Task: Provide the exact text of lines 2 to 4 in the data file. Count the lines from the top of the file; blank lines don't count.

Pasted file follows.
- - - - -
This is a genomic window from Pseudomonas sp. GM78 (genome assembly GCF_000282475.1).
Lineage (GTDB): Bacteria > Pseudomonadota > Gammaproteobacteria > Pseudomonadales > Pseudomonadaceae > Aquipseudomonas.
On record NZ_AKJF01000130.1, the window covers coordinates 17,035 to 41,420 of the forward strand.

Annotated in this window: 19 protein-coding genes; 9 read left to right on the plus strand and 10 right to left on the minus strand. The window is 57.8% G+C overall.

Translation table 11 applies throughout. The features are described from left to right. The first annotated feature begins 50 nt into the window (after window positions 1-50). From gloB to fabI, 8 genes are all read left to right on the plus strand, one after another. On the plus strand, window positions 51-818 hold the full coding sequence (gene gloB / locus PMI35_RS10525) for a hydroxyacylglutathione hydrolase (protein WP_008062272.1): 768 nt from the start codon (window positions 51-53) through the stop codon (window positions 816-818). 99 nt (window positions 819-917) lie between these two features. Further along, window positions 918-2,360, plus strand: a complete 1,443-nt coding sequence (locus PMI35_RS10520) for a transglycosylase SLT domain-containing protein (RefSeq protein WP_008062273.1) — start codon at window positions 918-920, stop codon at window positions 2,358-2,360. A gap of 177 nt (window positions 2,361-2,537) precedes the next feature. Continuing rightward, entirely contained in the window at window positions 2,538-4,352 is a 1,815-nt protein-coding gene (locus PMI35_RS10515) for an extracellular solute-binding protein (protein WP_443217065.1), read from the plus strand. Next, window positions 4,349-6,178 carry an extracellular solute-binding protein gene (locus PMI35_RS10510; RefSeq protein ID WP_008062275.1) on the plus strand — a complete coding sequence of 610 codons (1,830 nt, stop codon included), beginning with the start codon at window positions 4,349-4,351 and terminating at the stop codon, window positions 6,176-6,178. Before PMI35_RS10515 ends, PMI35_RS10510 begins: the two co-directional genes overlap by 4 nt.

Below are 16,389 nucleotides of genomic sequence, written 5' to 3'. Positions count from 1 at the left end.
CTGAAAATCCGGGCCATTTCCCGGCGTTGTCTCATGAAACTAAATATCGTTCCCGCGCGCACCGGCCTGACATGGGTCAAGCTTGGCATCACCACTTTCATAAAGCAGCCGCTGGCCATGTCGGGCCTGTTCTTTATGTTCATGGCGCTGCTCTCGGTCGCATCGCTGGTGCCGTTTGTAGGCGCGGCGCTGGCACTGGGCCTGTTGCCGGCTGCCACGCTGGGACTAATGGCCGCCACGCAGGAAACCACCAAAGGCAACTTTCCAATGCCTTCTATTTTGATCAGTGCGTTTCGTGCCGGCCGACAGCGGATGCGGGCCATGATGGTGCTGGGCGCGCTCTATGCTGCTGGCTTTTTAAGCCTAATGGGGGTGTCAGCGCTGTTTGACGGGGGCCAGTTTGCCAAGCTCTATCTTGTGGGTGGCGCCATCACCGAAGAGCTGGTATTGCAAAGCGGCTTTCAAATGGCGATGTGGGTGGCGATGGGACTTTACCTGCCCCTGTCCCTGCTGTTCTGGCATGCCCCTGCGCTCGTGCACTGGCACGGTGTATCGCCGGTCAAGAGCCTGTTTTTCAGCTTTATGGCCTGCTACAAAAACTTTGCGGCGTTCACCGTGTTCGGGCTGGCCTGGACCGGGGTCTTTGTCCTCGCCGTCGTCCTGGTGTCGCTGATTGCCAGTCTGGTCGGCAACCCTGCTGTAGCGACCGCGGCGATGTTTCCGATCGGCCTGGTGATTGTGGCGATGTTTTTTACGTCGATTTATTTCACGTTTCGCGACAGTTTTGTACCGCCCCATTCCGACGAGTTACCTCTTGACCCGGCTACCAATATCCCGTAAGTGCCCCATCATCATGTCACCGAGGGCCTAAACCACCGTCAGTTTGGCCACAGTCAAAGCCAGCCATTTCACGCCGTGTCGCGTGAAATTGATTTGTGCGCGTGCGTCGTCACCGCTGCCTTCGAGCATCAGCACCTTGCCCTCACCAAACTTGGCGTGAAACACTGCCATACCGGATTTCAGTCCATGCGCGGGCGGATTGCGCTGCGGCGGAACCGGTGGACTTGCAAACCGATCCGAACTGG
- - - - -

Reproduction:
Lineage (GTDB): Bacteria > Pseudomonadota > Gammaproteobacteria > Pseudomonadales > Pseudomonadaceae > Aquipseudomonas.
On record NZ_AKJF01000130.1, the window covers coordinates 17,035 to 41,420 of the forward strand.

Annotated in this window: 19 protein-coding genes; 9 read left to right on the plus strand and 10 right to left on the minus strand. The window is 57.8% G+C overall.